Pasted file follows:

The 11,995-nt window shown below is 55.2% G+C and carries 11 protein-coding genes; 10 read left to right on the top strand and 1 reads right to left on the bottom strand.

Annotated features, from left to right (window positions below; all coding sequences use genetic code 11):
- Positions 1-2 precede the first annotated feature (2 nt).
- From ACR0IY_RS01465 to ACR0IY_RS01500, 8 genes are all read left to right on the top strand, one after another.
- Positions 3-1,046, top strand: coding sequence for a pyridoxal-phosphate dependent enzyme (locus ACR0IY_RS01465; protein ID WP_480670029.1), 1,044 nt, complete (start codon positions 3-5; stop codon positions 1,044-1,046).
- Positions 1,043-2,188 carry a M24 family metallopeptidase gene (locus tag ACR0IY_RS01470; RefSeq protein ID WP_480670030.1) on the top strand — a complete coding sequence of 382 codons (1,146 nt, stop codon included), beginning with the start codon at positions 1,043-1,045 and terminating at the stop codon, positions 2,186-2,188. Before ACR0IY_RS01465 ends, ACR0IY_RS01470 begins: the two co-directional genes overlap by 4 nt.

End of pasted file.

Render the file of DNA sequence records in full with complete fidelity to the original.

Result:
The 11,995-nt window shown below is 55.2% G+C and carries 11 protein-coding genes; 10 read left to right on the top strand and 1 reads right to left on the bottom strand.

Annotated features, from left to right (window positions below; all coding sequences use genetic code 11):
- Positions 1-2 precede the first annotated feature (2 nt).
- From ACR0IY_RS01465 to ACR0IY_RS01500, 8 genes are all read left to right on the top strand, one after another.
- Positions 3-1,046, top strand: coding sequence for a pyridoxal-phosphate dependent enzyme (locus ACR0IY_RS01465; protein ID WP_480670029.1), 1,044 nt, complete (start codon positions 3-5; stop codon positions 1,044-1,046).
- Positions 1,043-2,188 carry a M24 family metallopeptidase gene (locus tag ACR0IY_RS01470; RefSeq protein ID WP_480670030.1) on the top strand — a complete coding sequence of 382 codons (1,146 nt, stop codon included), beginning with the start codon at positions 1,043-1,045 and terminating at the stop codon, positions 2,186-2,188. Before ACR0IY_RS01465 ends, ACR0IY_RS01470 begins: the two co-directional genes overlap by 4 nt.